(Katherine Frey/The Washington Post)
Imagine a newly modernized school with a built-in library/media center — but no books to put on the shelves. Actually, you don’t have to imagine.
Read about what’s going on with libraries in D.C. public schools (DCPS) in this open letter to Mayor Vincent Gray from D.C. resident and school library advocate Peter MacPherson. He’s been fighting a move by DCPS to cut funding for dozens of school librarian positions.
Dear Mayor Gray:
The city has every right to take pride in the $62 million modernization of Anacostia High School. It represents an important commitment to one of our most disadvantage communities. When your office issued the press release
about the ribbon-cutting, it noted the school received a new library/media center. Unfortunately what the school received was not a library but merely a room. The school opened without any library books. The old collection — both literally and figuratively — was lost during the modernization.
What’s even worse is that this is not an isolated incident. Last year when the new H.D. Woodson High School opened, most of its books were lost during the renovation, including a 3,000 volume collection donated by a DCPS central office staff member. It now has a 450-volume collection. For a school its size, that figure should be 10,000. And Eastern High School had part of its collection lost during construction.
It is not simply the repeated loss of valuable school assets that is so troubling, it also the fact that the chancellor has paid so little attention
to school libraries that they could be allowed to open in this state. A quarter of a billion dollars and the chance for significant gains in student achievement have been put at risk with the absence of these core academic materials.
The results of a Freedom of Information Act request show that in FY11 and FY12, the money appropriated to DCPS for library and media services was overwhelmingly used for other things. It paid for other things like building repairs, maintenance to HVAC systems. More than $400,000 was used for testing. DCPS used $80,000 of these funds to pay for a San Francisco-based consultant to develop a strategic plan for its Office of Family and Community Engagement.
Your staff is correct in noting in the press release the importance of the new libraries the modernized schools are receiving. But the simple truth is that they simply aren’t getting them. In the case of Anacostia all it received was a room with a sign denoting “library” on the door.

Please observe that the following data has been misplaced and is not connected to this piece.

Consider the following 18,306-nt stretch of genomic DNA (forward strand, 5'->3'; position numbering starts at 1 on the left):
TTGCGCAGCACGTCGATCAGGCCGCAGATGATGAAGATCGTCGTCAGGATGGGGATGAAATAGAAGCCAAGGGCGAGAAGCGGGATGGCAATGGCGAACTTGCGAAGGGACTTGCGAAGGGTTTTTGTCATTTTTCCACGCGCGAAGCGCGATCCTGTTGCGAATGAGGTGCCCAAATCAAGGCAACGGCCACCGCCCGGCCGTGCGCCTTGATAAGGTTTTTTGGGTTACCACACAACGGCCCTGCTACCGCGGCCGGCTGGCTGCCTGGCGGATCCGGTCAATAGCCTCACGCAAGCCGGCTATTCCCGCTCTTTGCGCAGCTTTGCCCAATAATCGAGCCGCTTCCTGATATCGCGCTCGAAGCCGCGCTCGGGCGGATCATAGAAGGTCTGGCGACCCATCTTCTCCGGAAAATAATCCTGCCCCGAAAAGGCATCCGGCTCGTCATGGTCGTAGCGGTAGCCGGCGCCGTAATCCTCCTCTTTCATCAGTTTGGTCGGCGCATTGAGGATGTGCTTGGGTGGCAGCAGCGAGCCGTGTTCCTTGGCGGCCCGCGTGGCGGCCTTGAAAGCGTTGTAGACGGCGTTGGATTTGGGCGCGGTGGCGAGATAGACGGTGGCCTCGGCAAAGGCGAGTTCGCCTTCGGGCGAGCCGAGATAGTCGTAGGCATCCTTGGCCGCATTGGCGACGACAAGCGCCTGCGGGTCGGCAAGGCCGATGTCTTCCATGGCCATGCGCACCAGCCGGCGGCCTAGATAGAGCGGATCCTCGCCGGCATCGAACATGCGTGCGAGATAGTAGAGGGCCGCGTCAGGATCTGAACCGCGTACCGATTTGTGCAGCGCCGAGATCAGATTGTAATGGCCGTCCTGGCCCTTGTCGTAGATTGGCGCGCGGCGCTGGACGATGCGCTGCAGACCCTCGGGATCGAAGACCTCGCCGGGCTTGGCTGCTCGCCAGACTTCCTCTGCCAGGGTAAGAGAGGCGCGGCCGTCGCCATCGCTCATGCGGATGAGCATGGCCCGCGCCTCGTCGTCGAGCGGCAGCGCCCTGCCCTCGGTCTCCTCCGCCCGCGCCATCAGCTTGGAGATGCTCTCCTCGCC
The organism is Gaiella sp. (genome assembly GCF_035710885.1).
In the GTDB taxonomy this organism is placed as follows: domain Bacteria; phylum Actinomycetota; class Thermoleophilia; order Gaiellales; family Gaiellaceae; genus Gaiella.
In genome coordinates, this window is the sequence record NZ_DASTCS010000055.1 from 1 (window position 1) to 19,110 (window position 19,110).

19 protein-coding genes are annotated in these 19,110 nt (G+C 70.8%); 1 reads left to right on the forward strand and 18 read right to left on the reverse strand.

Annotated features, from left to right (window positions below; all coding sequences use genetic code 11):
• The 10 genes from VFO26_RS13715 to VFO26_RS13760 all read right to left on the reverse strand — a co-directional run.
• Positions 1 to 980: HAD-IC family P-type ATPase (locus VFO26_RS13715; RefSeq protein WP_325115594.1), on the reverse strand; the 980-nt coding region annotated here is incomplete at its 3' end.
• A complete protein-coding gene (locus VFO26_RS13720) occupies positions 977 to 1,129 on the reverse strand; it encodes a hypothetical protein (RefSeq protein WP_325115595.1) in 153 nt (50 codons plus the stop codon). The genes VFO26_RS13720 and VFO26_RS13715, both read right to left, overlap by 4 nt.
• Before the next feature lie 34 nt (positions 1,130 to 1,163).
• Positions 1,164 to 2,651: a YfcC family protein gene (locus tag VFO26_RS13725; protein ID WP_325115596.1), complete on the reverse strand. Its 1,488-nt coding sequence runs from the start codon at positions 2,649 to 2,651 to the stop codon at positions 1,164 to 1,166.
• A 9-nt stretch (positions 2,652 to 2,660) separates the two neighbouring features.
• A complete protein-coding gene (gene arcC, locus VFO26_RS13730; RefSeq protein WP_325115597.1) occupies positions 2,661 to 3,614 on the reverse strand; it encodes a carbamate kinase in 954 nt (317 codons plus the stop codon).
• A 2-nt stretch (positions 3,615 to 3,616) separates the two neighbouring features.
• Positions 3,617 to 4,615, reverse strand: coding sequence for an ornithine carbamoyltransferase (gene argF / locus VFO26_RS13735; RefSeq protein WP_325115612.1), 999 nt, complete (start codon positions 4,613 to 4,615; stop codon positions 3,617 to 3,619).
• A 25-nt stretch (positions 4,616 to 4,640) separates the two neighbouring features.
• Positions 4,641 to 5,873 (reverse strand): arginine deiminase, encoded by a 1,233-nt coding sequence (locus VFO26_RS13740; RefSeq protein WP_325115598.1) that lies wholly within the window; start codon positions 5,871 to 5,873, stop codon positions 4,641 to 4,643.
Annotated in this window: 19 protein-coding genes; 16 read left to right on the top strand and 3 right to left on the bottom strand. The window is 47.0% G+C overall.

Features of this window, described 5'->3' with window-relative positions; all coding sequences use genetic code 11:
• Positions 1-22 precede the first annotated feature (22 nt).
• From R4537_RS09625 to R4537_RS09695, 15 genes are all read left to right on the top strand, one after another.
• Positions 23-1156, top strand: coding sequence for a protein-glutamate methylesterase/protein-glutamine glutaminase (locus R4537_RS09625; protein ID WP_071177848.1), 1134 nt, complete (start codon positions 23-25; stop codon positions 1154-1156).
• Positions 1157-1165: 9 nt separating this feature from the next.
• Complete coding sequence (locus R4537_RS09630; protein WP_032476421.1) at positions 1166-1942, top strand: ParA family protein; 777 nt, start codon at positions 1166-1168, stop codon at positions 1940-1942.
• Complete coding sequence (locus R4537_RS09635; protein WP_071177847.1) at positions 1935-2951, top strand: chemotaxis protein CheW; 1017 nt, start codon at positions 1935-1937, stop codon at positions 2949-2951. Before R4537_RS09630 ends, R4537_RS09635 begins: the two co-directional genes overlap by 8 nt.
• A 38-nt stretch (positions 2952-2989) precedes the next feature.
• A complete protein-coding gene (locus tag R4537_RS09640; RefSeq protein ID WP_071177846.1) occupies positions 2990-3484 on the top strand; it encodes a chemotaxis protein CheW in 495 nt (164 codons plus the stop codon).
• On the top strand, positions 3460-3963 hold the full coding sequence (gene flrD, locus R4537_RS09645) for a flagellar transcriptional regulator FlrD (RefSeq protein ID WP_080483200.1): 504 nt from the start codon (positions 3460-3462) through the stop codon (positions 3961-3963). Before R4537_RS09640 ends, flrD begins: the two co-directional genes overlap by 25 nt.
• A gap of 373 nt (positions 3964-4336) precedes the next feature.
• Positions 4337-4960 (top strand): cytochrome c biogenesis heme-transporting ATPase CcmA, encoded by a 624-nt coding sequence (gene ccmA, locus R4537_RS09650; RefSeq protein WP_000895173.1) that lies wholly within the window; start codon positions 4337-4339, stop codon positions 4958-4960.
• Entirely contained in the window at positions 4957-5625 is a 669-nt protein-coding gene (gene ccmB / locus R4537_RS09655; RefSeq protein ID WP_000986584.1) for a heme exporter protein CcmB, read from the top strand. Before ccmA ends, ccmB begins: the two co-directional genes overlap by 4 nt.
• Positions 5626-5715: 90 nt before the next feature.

For seven months the stakeholder community has been advocating aggressively on behalf of school libraries and librarians in the face of cuts made by the chancellor. City-wide the response to these cuts has been overwhelmingly negative. And this is shown in the sustained media coverage the issue has received. And it is going to continue with the advocacy for Councilman [Jack] Evans’ bill requiring a librarian in every school.
But the just announced budget surplus
is the perfect opportunity for your administration to align itself with the broad public will on this issue.
We’d like your administration to take $23 million from the surplus and invest it in school libraries and librarians. This sum represents 16 percent of the total that has been reported. And what it will provide is staggering on numerous levels. It would enable us to put an appropriately-sized collection in every high and middle school and would bring the elementary and education campuses to a similar point. It would enable DCPS to ensure that every school has an average of 30 magazine subscriptions. It would provide all schools access to a 40,000 volume eBook collection and eReaders and computers so that all school libraries will have a similar technological footprint. It would provide $4 million to upgrade school libraries in a poor state of repair. And it would make possible the hiring of 57 full-time librarians. You tried to achieve this in 2010 while council chairman when you earmarked funds for technology upgrades at middle schools and education campuses. Somewhere along the line someone spent that money on something else as well.
The strategic plan “A Capital Commitment”
has ambitious goals for the raising of student achievement, particularly in reading. Yet in the past five years DCPS has never missed an opportunity to miss opportunity to support a pedagogic tool that evidence has overwhelmingly demonstrated to significantly enhance student achievement. And I the evidence is there that the failure of DCPS to invest in libraries and librarians has partly responsible for the negligible improvement in reading scores in our city. And not investing in libraries and librarians shows an unwillingness to honor commitments she has already made relative to International Baccalaureate programs as those for the gifted and talented. “A Capital Commitment” also pledges the expansion of IB, gifted and talented and advanced placement programs. These truly are strategic goals that cannot possibly be achieved given the state of school libraries in the District of Columbia Public Schools.
This $23 million is a smart public investment that will benefit all parts of the city but particularly those that are the most disadvantage. And it will help secure the huge investment the city is making in school modernization. Schools without libraries are not attractive the overwhelming majority of parents. This is message the chancellor heard time and again during the “State of the Schools” meetings held during this past summer. The hole that school libraries are in is an extremely difficult one from which to extract them and I do not see how the chancellor would be able to invigorate them in the way required simply using the DCPS budget.
We’re hopeful that you’ll use the portion of the surplus we’ve outlined for the school libraries.
Valerie Strauss covers education and runs The Answer Sheet blog.